Nursing Education And Degree Requirements Essays

Nursing Education And Degree Requirements Essays

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Nursing education and degree requirements had undergone a long way since Florence Nightingale transformed the art of caring into a formal training program for nurses. Currently, there are three main directions towards achieving a graduate academic degree in nursing: The Doctor of Philosophy (Ph.D.), Doctor of Nursing Practice (DNP), and a Doctor of Education (EdD). The Doctor of Philosophy represents the highest level of education in the nursing research and theory. It prepares scholars to become leaders in the profession, understand the evolving nature of the nursing discipline, and guide future research and education (AACN, 2010). The Ph.D. programs focus on the theory, research methodology, and statistics; they require an original research project and the completion of a dissertation (AACN, Fact Sheet, 2015). The history of the nursing research programs extends back to 1920s when the first doctoral programs at Columbia University and New York University began to recruit nurses to prepare for nursing faculty (Carter, 2005, p. 30).
Although, throughout the history, the government has been allocating various grants to fund research-based programs, unfortunately, it has not produced a concomitant increase in the number of Ph.D. graduates (Carter, 2005, p. 32). Driven by an alarming shortage in the nursing faculty prepared at Ph.D. level, the American Association of Colleges of Nursing issued a position statement setting forth recommendations to maximize facilitation of Ph.D. education in the university programs (AACN, 2010). Notably, AACN emphasized the need to increase racial, ethnic, and gender diversity among students and faculty in research-focused doctoral (AACN, 2010). Consistent with previous observations, the AACN recommen...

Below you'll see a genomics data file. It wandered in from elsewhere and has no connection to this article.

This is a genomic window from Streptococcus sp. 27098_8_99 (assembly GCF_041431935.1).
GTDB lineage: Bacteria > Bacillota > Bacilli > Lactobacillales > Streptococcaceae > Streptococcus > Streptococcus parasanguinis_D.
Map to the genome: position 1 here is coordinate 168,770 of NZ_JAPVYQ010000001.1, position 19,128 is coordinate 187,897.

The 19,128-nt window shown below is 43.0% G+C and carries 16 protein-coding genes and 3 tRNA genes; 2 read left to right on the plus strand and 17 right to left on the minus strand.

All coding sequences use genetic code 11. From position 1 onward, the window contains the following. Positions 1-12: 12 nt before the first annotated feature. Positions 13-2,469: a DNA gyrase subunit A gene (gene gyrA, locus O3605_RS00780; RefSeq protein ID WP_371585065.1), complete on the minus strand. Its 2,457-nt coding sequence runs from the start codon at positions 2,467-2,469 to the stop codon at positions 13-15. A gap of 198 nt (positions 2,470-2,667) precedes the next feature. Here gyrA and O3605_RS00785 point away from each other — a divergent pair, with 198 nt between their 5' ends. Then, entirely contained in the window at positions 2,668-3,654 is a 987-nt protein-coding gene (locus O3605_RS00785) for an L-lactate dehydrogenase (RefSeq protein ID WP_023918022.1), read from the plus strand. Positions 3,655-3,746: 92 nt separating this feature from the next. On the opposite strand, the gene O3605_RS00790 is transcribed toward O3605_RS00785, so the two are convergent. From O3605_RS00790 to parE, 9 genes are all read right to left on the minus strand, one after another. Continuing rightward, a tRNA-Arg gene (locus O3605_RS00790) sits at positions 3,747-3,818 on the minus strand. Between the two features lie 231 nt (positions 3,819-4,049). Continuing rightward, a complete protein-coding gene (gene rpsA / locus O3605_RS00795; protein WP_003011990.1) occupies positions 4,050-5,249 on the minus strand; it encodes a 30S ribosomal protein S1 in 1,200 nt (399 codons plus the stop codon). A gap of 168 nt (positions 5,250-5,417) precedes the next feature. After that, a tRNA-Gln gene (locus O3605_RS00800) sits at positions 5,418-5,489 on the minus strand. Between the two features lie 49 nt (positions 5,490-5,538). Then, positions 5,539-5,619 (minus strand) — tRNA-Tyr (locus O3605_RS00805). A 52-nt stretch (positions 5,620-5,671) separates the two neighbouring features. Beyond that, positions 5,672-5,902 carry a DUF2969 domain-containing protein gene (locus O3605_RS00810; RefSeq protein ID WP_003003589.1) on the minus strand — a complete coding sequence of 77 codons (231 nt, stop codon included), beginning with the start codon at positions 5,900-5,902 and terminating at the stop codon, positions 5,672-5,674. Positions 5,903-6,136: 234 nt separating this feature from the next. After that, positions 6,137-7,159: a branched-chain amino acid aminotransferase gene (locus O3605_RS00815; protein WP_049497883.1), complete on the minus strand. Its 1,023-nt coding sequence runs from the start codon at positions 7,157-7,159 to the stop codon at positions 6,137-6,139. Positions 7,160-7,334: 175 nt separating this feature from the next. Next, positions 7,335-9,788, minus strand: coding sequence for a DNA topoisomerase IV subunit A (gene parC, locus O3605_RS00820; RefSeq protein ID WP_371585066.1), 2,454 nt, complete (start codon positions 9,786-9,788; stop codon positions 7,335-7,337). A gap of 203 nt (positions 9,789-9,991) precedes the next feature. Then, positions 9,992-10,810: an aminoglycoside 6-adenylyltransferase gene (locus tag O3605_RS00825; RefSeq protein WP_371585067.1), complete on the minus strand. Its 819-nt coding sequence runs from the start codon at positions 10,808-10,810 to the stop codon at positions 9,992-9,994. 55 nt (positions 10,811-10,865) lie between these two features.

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...discussion post.
Certainly, the focus on direct practice, leadership, and health care policy offers nursing an exciting opportunity (Sperhac & Clinton, 2004, p. 292); however, translating this agenda to practice is challenging and problematic. Under those circumstances, I do not perceive a DNP degree as an ideal professional fit at this point in my career. In fact I wish the practice doctorate remained as an optional choice for post-master education. In the meantime, standardizing and revising the existing curriculum and clinical preparation, achieving consensus of titles, licensure, and certifications, eliminating variability in the scope of practice among the states, and removing practice barriers would allow APNs to utilize their full potential, enhance patient care outcomes, and guide public to recognize the value of the APNs contribution to the health care.

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